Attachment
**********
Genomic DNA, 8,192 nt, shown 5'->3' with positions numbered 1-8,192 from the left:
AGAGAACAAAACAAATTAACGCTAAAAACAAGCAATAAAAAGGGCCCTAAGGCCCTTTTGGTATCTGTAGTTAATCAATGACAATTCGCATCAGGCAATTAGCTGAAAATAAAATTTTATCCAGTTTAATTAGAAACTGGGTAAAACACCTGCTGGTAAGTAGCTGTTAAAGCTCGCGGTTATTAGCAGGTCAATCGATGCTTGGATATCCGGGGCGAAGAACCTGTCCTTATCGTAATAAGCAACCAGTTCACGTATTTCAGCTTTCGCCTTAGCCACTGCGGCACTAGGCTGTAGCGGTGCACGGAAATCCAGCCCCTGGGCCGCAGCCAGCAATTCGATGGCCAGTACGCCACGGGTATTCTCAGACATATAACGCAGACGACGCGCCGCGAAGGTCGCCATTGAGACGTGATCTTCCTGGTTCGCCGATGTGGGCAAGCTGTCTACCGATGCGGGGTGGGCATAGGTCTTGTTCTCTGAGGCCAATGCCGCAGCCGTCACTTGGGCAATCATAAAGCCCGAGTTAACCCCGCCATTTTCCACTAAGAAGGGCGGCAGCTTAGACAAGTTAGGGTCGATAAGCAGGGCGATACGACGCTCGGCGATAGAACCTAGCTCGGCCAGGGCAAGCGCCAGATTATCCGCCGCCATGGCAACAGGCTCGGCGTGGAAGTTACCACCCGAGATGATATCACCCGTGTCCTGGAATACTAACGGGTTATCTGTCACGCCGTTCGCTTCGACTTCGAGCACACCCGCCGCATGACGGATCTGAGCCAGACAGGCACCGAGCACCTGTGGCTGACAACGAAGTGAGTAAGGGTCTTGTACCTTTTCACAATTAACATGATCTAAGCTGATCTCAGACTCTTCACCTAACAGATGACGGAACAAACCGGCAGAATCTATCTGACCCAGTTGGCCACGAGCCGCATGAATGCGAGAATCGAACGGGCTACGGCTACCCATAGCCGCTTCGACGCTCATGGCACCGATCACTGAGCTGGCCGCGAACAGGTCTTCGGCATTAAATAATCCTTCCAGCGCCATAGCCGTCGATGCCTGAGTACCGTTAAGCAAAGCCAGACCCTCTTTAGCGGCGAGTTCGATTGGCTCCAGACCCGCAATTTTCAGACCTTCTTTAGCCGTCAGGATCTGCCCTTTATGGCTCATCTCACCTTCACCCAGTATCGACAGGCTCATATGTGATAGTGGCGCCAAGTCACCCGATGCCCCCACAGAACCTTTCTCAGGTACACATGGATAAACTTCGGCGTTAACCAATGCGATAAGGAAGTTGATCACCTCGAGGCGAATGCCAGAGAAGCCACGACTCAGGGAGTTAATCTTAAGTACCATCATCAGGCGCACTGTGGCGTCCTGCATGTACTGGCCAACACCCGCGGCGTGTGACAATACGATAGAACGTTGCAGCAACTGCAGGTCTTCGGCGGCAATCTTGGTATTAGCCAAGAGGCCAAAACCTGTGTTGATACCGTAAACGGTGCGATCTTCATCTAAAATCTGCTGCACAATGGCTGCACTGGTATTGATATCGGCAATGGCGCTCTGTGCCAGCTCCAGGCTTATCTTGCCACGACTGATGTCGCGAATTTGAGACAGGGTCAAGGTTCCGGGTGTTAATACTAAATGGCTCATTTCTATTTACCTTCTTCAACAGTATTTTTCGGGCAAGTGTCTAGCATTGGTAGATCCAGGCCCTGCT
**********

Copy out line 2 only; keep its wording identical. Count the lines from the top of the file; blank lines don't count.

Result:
AGAGAACAAAACAAATTAACGCTAAAAACAAGCAATAAAAAGGGCCCTAAGGCCCTTTTGGTATCTGTAGTTAATCAATGACAATTCGCATCAGGCAATTAGCTGAAAATAAAATTTTATCCAGTTTAATTAGAAACTGGGTAAAACACCTGCTGGTAAGTAGCTGTTAAAGCTCGCGGTTATTAGCAGGTCAATCGATGCTTGGATATCCGGGGCGAAGAACCTGTCCTTATCGTAATAAGCAACCAGTTCACGTATTTCAGCTTTCGCCTTAGCCACTGCGGCACTAGGCTGTAGCGGTGCACGGAAATCCAGCCCCTGGGCCGCAGCCAGCAATTCGATGGCCAGTACGCCACGGGTATTCTCAGACATATAACGCAGACGACGCGCCGCGAAGGTCGCCATTGAGACGTGATCTTCCTGGTTCGCCGATGTGGGCAAGCTGTCTACCGATGCGGGGTGGGCATAGGTCTTGTTCTCTGAGGCCAATGCCGCAGCCGTCACTTGGGCAATCATAAAGCCCGAGTTAACCCCGCCATTTTCCACTAAGAAGGGCGGCAGCTTAGACAAGTTAGGGTCGATAAGCAGGGCGATACGACGCTCGGCGATAGAACCTAGCTCGGCCAGGGCAAGCGCCAGATTATCCGCCGCCATGGCAACAGGCTCGGCGTGGAAGTTACCACCCGAGATGATATCACCCGTGTCCTGGAATACTAACGGGTTATCTGTCACGCCGTTCGCTTCGACTTCGAGCACACCCGCCGCATGACGGATCTGAGCCAGACAGGCACCGAGCACCTGTGGCTGACAACGAAGTGAGTAAGGGTCTTGTACCTTTTCACAATTAACATGATCTAAGCTGATCTCAGACTCTTCACCTAACAGATGACGGAACAAACCGGCAGAATCTATCTGACCCAGTTGGCCACGAGCCGCATGAATGCGAGAATCGAACGGGCTACGGCTACCCATAGCCGCTTCGACGCTCATGGCACCGATCACTGAGCTGGCCGCGAACAGGTCTTCGGCATTAAATAATCCTTCCAGCGCCATAGCCGTCGATGCCTGAGTACCGTTAAGCAAAGCCAGACCCTCTTTAGCGGCGAGTTCGATTGGCTCCAGACCCGCAATTTTCAGACCTTCTTTAGCCGTCAGGATCTGCCCTTTATGGCTCATCTCACCTTCACCCAGTATCGACAGGCTCATATGTGATAGTGGCGCCAAGTCACCCGATGCCCCCACAGAACCTTTCTCAGGTACACATGGATAAACTTCGGCGTTAACCAATGCGATAAGGAAGTTGATCACCTCGAGGCGAATGCCAGAGAAGCCACGACTCAGGGAGTTAATCTTAAGTACCATCATCAGGCGCACTGTGGCGTCCTGCATGTACTGGCCAACACCCGCGGCGTGTGACAATACGATAGAACGTTGCAGCAACTGCAGGTCTTCGGCGGCAATCTTGGTATTAGCCAAGAGGCCAAAACCTGTGTTGATACCGTAAACGGTGCGATCTTCATCTAAAATCTGCTGCACAATGGCTGCACTGGTATTGATATCGGCAATGGCGCTCTGTGCCAGCTCCAGGCTTATCTTGCCACGACTGATGTCGCGAATTTGAGACAGGGTCAAGGTTCCGGGTGTTAATACTAAATGGCTCATTTCTATTTACCTTCTTCAACAGTATTTTTCGGGCAAGTGTCTAGCATTGGTAGATCCAGGCCCTGCT